Training Citizen Scientists to Collect Ecological Data
PhD Student, Education- Curriculum, Instruction, and Assessment
University of the Rockies, Denver, CO
PI: Dr. Kimberly Fonteix
Committee members: Dr. Greg Newman, Dr. Charles Dull
Training Citizen Scientists: A Qualitative, Comparative, Multiple Case Study to Identify Theoretical and Instructional Design Themes in Current Citizen Science Training Initiatives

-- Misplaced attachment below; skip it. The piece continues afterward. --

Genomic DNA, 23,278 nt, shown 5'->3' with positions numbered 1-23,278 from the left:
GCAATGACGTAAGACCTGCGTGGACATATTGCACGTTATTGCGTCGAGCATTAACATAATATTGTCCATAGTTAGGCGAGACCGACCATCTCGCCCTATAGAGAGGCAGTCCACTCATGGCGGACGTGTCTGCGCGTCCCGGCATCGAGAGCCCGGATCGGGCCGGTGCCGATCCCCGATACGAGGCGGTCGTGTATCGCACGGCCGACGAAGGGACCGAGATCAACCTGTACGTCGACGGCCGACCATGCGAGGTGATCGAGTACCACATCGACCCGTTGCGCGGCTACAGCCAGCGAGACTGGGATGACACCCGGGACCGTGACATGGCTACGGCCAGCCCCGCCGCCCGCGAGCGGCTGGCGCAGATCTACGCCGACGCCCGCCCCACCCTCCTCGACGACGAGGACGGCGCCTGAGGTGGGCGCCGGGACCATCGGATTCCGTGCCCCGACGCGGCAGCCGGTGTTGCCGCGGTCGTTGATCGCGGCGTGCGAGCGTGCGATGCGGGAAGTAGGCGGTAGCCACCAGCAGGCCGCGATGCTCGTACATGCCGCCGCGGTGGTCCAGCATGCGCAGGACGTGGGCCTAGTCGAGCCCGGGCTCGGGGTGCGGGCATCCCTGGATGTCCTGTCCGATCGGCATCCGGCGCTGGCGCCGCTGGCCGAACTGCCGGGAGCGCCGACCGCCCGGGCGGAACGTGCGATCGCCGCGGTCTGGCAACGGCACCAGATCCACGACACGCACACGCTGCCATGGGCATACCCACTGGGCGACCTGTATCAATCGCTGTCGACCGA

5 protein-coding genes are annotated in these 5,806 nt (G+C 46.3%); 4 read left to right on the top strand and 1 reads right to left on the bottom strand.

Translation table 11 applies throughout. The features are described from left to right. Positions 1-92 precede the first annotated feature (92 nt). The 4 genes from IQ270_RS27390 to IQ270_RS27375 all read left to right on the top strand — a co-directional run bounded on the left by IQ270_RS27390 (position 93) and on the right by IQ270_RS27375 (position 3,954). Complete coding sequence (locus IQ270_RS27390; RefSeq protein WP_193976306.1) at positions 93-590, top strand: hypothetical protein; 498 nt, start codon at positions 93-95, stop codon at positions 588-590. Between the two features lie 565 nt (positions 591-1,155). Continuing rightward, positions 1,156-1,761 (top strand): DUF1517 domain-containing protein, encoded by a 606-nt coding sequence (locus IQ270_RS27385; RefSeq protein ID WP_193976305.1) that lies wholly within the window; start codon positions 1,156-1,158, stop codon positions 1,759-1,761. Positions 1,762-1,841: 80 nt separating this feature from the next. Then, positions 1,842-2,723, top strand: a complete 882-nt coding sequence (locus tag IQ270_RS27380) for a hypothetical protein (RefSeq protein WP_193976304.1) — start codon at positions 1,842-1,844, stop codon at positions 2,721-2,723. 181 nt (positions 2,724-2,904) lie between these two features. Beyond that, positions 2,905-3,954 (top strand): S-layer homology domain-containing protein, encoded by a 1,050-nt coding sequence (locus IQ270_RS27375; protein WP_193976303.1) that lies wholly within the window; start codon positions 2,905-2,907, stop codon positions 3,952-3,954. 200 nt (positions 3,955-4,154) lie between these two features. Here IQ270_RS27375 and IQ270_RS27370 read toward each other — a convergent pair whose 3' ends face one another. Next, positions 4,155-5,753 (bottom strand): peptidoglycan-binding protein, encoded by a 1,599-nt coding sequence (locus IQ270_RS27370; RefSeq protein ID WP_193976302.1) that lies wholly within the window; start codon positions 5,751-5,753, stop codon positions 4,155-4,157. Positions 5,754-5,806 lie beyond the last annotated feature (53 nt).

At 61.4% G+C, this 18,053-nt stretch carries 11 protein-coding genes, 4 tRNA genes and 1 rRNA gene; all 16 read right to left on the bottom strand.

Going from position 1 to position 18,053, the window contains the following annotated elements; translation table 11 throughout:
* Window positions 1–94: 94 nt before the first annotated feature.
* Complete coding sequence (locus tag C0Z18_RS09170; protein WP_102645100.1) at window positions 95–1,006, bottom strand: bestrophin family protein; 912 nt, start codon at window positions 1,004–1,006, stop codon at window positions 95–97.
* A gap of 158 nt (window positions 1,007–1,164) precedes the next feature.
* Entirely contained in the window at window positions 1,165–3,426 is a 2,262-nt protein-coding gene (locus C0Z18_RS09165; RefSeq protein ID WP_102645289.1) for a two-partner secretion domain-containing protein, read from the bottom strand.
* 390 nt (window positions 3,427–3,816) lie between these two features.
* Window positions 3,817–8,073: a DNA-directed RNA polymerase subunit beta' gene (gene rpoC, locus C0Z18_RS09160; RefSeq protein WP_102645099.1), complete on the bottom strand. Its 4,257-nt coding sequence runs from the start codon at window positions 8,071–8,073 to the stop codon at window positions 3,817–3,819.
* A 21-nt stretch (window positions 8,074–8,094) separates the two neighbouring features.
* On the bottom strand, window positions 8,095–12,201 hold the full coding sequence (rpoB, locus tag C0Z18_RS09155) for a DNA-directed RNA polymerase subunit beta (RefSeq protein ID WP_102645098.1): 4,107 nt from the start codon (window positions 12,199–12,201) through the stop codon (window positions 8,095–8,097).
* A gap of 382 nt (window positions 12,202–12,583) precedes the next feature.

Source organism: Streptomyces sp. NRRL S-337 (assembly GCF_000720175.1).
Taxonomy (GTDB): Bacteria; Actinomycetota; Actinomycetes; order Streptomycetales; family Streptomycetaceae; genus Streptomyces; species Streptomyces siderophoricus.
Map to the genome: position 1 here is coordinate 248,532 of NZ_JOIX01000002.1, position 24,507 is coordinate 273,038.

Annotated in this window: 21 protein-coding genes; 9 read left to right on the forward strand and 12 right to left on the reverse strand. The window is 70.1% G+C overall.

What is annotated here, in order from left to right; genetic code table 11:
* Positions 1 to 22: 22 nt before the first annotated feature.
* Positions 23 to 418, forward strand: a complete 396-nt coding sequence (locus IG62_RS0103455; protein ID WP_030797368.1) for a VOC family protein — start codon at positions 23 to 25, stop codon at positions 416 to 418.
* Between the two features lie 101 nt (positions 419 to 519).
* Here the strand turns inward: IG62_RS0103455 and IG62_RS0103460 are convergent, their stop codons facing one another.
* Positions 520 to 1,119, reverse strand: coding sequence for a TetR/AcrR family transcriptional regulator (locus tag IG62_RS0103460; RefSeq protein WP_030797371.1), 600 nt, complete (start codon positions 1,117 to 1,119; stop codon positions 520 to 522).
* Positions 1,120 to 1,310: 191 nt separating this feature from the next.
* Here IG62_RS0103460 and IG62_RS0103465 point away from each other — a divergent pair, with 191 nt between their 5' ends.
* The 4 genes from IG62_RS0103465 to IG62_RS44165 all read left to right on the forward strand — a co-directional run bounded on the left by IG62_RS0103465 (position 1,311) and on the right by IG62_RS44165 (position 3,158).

This dissertation inquiry investigates citizen science training. Citizen scientists are volunteers who participate in scientific activities under the guidance of professional scientists and organizations. The work of citizen scientists expands the data collection possibilities in natural resource management and increases science literacy among participants and their social communities. Citizen scientists are increasingly important to the on-going assessment of ecological restoration, species identification, and monitoring on natural lands. The general problem is data collected by citizen scientists is often viewed as unreliable by the scientists and land managers who might use it. The specific problem is the absence of educational training measurement in citizen science program design and analysis with which to ascertain the learning gains of trained citizen scientists. To address this problem, this dissertation lays the observational groundwork for developing training themes in citizen science. This may lead to improved training programs for citizen scientists and improved data reliability. This qualitative multiple case study involves a sequential investigation of CitSci.org member organizations, including training document analysis, an organizational survey, and follow-up semi-structured interviews with training leaders to identify content, theoretical, and instructional design themes in and perceived efficacy of current citizen science training initiatives.